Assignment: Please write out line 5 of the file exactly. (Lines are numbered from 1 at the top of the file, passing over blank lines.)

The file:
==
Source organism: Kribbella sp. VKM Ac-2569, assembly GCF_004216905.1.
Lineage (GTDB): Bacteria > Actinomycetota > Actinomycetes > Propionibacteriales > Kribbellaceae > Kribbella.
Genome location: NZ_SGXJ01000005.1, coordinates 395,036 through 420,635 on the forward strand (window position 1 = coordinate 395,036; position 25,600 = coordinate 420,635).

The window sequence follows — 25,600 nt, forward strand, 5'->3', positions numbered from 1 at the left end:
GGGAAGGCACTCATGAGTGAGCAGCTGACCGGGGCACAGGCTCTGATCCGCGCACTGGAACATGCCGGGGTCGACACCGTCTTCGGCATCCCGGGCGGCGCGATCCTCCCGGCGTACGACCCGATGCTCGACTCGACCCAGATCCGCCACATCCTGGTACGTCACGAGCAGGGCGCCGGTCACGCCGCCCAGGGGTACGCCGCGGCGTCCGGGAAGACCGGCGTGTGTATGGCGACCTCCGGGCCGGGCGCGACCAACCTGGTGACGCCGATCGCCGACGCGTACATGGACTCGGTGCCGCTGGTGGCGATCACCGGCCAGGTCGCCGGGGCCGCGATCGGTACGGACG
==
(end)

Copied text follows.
GGGAAGGCACTCATGAGTGAGCAGCTGACCGGGGCACAGGCTCTGATCCGCGCACTGGAACATGCCGGGGTCGACACCGTCTTCGGCATCCCGGGCGGCGCGATCCTCCCGGCGTACGACCCGATGCTCGACTCGACCCAGATCCGCCACATCCTGGTACGTCACGAGCAGGGCGCCGGTCACGCCGCCCAGGGGTACGCCGCGGCGTCCGGGAAGACCGGCGTGTGTATGGCGACCTCCGGGCCGGGCGCGACCAACCTGGTGACGCCGATCGCCGACGCGTACATGGACTCGGTGCCGCTGGTGGCGATCACCGGCCAGGTCGCCGGGGCCGCGATCGGTACGGACG